'New Tricks' star Dennis Waterman is departing from the show after he completes filming on two more episodes
tvHe is only remaining member of original cast
Life and Style
Walking tall: unlike some, Donatella Versace showed a strong and vibrant collection
fashionAlexander Fury on the staid Italian clothing industry
Arts and Entertainment
Gregory Porter learnt about his father’s voice at his funeral
music
Arts and Entertainment
tvHighs and lows of the cast's careers since 2004
Life and Style
Children at the Leytonstone branch of the Homeless Children's Aid and Adoption Society tuck into their harvest festival gifts, in October 1936
food + drinkThe harvest festival is back, but forget cans of tuna and packets of instant mash
Sport
Lewis Hamilton will start the Singapore Grand Prix from pole, with Nico Rosberg second and Daniel Ricciardo third
F1... for floodlit Singapore Grand Prix
New Articles
i100
Life and Style
Couples have been having sex less in 2014, according to a new survey
life
Latest stories from i100
Have you tried new the Independent Digital Edition apps?

Day In a Page

Scottish referendum: The Yes vote was the love that dared speak its name, but it was not to be

Despite the result, this is the end of the status quo

Boyd Tonkin on the fall-out from the Scottish referendum
Manolo Blahnik: The high priest of heels talks flats, Englishness, and why he loves Mary Beard

Manolo Blahnik: Flats, Englishness, and Mary Beard

The shoe designer who has been dubbed 'the patron saint of the stiletto'
The Beatles biographer reveals exclusive original manuscripts of some of the best pop songs ever written

Scrambled eggs and LSD

Behind The Beatles' lyrics - thanks to Hunter Davis's original manuscript copies
'Normcore' fashion: Blending in is the new standing out in latest catwalk non-trend

'Normcore': Blending in is the new standing out

Just when fashion was in grave danger of running out of trends, it only went and invented the non-trend. Rebecca Gonsalves investigates
Dance’s new leading ladies fight back: How female vocalists are now writing their own hits

New leading ladies of dance fight back

How female vocalists are now writing their own hits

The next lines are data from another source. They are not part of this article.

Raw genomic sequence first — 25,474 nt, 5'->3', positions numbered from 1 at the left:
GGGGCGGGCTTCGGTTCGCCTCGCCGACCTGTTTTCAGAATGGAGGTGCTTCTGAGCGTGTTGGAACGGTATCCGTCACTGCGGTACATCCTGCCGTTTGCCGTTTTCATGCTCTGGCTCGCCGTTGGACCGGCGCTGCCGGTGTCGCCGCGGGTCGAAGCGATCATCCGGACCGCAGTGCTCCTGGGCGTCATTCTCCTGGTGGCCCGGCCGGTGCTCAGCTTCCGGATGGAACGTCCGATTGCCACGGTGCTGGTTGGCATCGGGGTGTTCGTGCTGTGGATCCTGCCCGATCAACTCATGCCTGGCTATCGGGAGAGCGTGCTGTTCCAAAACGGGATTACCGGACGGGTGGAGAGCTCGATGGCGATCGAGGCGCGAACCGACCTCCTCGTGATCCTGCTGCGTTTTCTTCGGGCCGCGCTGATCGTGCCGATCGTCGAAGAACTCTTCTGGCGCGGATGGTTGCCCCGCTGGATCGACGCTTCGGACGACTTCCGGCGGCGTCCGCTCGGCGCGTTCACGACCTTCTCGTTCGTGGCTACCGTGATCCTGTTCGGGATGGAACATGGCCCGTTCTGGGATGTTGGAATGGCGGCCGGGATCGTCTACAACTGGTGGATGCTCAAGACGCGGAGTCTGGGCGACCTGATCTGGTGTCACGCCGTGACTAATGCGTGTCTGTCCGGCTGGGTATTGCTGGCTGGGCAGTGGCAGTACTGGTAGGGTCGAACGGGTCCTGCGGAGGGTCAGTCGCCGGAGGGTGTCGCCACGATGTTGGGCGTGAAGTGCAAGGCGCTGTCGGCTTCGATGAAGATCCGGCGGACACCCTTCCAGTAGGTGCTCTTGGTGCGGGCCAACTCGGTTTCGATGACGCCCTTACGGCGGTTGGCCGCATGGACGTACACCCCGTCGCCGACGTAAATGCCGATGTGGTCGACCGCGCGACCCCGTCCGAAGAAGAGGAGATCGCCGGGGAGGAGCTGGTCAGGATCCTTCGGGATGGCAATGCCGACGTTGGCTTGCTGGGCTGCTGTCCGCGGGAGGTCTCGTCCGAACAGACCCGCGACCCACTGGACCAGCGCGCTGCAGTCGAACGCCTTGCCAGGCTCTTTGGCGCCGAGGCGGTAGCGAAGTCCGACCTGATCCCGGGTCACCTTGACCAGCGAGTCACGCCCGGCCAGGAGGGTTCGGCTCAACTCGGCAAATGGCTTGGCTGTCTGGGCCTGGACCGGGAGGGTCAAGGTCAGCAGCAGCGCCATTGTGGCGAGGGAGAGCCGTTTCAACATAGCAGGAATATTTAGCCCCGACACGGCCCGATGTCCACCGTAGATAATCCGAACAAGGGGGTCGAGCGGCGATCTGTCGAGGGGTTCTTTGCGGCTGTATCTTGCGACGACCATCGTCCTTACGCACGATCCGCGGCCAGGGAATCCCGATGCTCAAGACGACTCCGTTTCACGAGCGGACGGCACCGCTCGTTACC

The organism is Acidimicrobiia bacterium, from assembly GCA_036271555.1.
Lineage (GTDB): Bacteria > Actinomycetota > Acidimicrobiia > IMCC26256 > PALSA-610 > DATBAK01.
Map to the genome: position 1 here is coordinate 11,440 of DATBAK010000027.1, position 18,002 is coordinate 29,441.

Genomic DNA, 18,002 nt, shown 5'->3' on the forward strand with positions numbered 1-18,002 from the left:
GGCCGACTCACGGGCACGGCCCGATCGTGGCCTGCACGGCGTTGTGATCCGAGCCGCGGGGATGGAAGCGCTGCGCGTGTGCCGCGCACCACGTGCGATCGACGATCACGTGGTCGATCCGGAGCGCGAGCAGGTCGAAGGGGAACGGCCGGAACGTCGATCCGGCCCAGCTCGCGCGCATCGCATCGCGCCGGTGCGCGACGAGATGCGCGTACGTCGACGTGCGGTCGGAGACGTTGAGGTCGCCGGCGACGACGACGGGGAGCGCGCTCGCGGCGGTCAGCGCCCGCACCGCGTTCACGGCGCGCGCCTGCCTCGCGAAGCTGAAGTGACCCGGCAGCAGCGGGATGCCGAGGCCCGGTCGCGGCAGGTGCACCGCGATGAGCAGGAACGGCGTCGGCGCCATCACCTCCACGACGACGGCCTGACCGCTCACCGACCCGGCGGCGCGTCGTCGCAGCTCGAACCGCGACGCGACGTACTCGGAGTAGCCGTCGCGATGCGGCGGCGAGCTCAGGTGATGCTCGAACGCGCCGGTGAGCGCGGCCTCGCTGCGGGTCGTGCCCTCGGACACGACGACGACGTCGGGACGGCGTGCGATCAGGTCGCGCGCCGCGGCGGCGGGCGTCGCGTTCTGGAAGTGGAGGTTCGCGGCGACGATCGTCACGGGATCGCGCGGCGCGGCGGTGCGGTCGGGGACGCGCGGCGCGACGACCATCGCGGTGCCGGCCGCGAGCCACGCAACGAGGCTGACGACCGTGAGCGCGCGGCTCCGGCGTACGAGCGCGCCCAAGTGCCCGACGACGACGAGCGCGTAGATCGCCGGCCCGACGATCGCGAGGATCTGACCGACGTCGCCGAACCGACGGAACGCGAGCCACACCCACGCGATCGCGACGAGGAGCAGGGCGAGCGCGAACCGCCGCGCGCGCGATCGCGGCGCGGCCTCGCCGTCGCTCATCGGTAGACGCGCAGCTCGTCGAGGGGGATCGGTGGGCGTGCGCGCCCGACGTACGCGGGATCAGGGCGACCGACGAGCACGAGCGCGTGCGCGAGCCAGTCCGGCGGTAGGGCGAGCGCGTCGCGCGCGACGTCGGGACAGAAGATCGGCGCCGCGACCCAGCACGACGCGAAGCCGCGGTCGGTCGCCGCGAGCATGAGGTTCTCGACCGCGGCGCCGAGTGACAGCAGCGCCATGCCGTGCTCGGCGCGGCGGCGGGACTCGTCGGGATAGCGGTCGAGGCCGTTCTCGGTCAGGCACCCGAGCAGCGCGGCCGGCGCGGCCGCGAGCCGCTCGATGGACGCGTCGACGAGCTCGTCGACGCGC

Mystery of the Ground Zero wedding photo

A shot in the dark

Mystery of the wedding photo from Ground Zero
His life, the universe and everything

His life, the universe and everything

New biography sheds light on comic genius of Douglas Adams
Save us from small screen superheroes

Save us from small screen superheroes

Shows like Agents of S.H.I.E.L.D are little more than marketing tools
Reach for the skies

Reach for the skies

From pools to football pitches, rooftop living is looking up
These are the 12 best hotel spas in the UK

12 best hotel spas in the UK

Some hotels go all out on facilities; others stand out for the sheer quality of treatments
These Iranian-controlled Shia militias used to specialise in killing American soldiers. Now they are fighting Isis, backed up by US airstrikes

Widespread fear of Isis is producing strange bedfellows

Iranian-controlled Shia militias that used to kill American soldiers are now fighting Isis, helped by US airstrikes
Topshop goes part Athena poster, part last spring Prada

Topshop goes part Athena poster, part last spring Prada

Shoppers don't come to Topshop for the unique
How to make a Lego masterpiece

How to make a Lego masterpiece

Toy breaks out of the nursery and heads for the gallery
Meet the ‘Endies’ – city dwellers who are too poor to have fun

Meet the ‘Endies’ – city dwellers who are too poor to have fun

Urbanites are cursed with an acronym pointing to Employed but No Disposable Income or Savings
Paisley’s decision to make peace with IRA enemies might remind the Arabs of Sadat

Ian Paisley’s decision to make peace with his IRA enemies

His Save Ulster from Sodomy campaign would surely have been supported by many a Sunni imam